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Origami Experiment


Origami Experiment

Originally uploaded by Eightlines.

Flickr origamist eightlines posted a set of photos of this wonderful geometric experiment.

I love the way it comes together in the center- very cleanly and simply. and it makes a great cup/bowl shape; industrial origami + rigid folding time! I wonder how hard it would be to press one of these out of PVC or something sturdier like ABS plastic.

These kinds of designs are difficult to fold, at least for me- it’s great to see someone make one that is so nice and crisp.

hop on over to flickr and take a peek, if you have a chance.


2 Comments

  1. Thanks for the wonderful comments Eric! I was inspired by your folds and didn’t expect you to spot it this quick. Still having trouble figuring out how you managed the “hole/button” in the centre of your logarithmic bowl!

    My method for folding this so crisp (although I can spot lots of bad spots) is to fold a blintz base out of a square piece of paper. Squash the layers of the blintz till you get a kite shape. Keep squashing the flaps in the kite shape till you get a wedge small enough to your liking (I didn’t go too far -aka 2x – because it adds to the complexity of the fold). Cut(!) the tips of the kite off, this will make the paper a ‘circle’. Unfold completely. It should represent a cake with a bunch of wedges coming from the center. Select one crease and mountain fold the circle in half. Follow the first wedge down from the centre to the edge. Place your finger in the point. Do the same on the other side. Valley fold from the point where your fingers mark each side. Do the same on the reverse. Unfold the paper and rotate it one wedge, mountain fold and do the valley folds on the first wedge down.

    Once you’re done just collapse all the sections however you like.

    It doesn’t solve the hole or button you’ve created, but I really enjoyed the process of figuring it out. Thanks for the inspiration!

  2. Administrator says

    cutting is no problem, at least for me- usually I avoid it but sometimes to make something more practical it really helps.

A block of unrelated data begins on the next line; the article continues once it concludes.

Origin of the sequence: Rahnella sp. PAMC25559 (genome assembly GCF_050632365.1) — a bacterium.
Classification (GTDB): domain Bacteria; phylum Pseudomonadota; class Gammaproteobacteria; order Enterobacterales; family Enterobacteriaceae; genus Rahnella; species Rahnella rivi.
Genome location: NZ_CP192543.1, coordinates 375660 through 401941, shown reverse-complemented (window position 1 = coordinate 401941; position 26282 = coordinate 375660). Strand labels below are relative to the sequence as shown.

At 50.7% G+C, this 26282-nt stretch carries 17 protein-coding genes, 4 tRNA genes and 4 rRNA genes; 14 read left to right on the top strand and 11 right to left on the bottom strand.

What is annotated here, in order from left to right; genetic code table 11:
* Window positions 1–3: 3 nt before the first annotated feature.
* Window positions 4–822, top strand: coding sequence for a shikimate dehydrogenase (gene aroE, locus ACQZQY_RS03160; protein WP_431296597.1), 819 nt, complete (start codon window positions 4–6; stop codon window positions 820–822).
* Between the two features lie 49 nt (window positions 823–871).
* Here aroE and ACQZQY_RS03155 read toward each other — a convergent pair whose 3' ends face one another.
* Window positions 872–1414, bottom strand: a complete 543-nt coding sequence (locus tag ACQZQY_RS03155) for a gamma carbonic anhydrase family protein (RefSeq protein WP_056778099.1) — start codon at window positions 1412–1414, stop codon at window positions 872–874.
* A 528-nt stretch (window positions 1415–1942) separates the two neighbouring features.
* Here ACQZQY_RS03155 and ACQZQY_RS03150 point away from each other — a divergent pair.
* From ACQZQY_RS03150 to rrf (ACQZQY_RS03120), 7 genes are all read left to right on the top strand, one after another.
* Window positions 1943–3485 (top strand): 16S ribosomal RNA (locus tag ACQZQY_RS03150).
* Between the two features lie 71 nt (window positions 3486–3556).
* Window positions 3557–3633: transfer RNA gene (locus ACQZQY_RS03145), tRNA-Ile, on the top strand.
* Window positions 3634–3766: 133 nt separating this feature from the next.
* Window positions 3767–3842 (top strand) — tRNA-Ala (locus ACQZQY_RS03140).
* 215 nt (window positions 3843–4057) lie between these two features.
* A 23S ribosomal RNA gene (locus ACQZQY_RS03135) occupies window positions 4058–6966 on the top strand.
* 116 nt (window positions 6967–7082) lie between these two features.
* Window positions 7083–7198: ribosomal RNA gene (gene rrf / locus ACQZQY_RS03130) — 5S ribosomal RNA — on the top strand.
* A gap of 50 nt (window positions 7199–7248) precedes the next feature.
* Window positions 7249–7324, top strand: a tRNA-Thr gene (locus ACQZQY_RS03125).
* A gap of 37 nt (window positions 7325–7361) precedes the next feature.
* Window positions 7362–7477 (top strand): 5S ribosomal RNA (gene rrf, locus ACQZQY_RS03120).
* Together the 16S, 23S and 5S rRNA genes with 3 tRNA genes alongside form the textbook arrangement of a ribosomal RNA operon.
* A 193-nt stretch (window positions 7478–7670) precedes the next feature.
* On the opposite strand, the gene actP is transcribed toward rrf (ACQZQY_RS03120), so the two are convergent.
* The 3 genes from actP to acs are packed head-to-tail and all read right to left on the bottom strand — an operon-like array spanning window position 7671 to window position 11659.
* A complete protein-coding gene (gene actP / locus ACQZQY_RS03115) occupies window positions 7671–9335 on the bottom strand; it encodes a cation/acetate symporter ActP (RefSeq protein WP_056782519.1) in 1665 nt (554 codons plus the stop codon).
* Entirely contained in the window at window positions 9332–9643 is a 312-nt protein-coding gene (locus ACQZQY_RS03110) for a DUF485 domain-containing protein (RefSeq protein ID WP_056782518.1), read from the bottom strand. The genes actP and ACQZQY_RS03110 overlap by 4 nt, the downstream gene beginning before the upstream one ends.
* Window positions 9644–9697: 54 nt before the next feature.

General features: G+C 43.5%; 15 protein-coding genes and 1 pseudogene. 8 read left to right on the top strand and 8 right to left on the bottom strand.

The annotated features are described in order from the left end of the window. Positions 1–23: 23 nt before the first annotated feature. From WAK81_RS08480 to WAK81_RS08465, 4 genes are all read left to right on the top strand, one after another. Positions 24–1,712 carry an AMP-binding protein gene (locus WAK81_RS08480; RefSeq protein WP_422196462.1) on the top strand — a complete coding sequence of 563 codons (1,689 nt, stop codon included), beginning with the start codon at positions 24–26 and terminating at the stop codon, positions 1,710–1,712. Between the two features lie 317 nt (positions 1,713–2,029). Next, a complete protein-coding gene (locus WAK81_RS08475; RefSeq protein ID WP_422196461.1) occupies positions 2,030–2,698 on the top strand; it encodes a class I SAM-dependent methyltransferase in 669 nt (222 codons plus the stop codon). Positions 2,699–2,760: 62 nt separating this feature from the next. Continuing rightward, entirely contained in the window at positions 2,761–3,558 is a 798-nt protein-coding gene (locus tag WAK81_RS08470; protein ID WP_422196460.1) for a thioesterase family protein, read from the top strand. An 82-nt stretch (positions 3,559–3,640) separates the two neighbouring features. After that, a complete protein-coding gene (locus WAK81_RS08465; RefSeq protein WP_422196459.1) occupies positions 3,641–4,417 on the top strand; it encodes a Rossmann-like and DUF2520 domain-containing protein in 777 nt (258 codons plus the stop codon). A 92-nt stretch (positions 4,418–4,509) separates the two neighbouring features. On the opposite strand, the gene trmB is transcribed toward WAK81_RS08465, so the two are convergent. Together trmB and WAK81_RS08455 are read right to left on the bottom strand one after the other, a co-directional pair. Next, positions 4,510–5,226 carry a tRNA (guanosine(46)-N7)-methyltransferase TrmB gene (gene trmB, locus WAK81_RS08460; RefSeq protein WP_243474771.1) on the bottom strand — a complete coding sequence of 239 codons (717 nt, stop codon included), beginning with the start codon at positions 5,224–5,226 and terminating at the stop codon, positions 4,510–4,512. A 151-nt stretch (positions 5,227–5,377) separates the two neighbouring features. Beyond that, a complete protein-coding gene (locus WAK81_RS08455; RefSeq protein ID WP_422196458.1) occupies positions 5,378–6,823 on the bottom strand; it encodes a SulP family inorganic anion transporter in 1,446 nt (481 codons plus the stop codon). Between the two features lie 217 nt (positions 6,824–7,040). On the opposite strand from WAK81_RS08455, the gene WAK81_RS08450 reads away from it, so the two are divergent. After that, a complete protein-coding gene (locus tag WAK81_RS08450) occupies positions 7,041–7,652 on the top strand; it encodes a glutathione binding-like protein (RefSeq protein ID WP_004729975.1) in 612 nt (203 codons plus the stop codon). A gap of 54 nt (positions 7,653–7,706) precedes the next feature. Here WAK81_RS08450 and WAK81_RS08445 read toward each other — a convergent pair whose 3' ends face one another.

I’m intrigued with your process here, and I’ll have to give it a try. I really prefer to had methods of folding that are all done by hand without extra tools, unlike the way I made my bowl. That’s one reason why I find your method so appealing- no extra bits needed to generate the pattern and get it folded!

    for the one I made, I took a 12 inch square of paper, and plotted out (using a ruler and a compass) a set of circles, divided out by the Fibonacci sequence. I think I measured units as 1cm; so it was first ring, 1cm out, second ring, another 1cm out, third ring, 2cm further out, etc. (1,1,2,3,5,8,11, and so on).

    Doing this gives you a logarithmic pattern, so when you fold the “kite” shapes each kite retains the same angles as the layer before it, while growing to a larger size. it took me a little while to figure out how to do this, although I think there are many methods of accomplishing it- this just happened to be the way I tried it.

    when you fold this pattern down to the first “ring”, it naturally curves and creates the “hole” in the center; on the one I have, the whole “first ring” (or the 1cm circle) in the center is unfolded, and kind of pops out. I wish I could say that behavior was intentional, but it really wasn’t, just a happy discovery.

    I’m going to have try to fold your version and coat it with resin, and see if I can’t make myself a nice little origami cup/bowl, that’s actually in the proper shape for such an object!

    thanks for sharing your methodology, I appreciate it very much.

    (and it’s easy to find new origami objects when they are tagged with the “origami” tag, and I subscribe to the RSS feed for everything with that tag… although it becomes a bit of an addiction after a while!)

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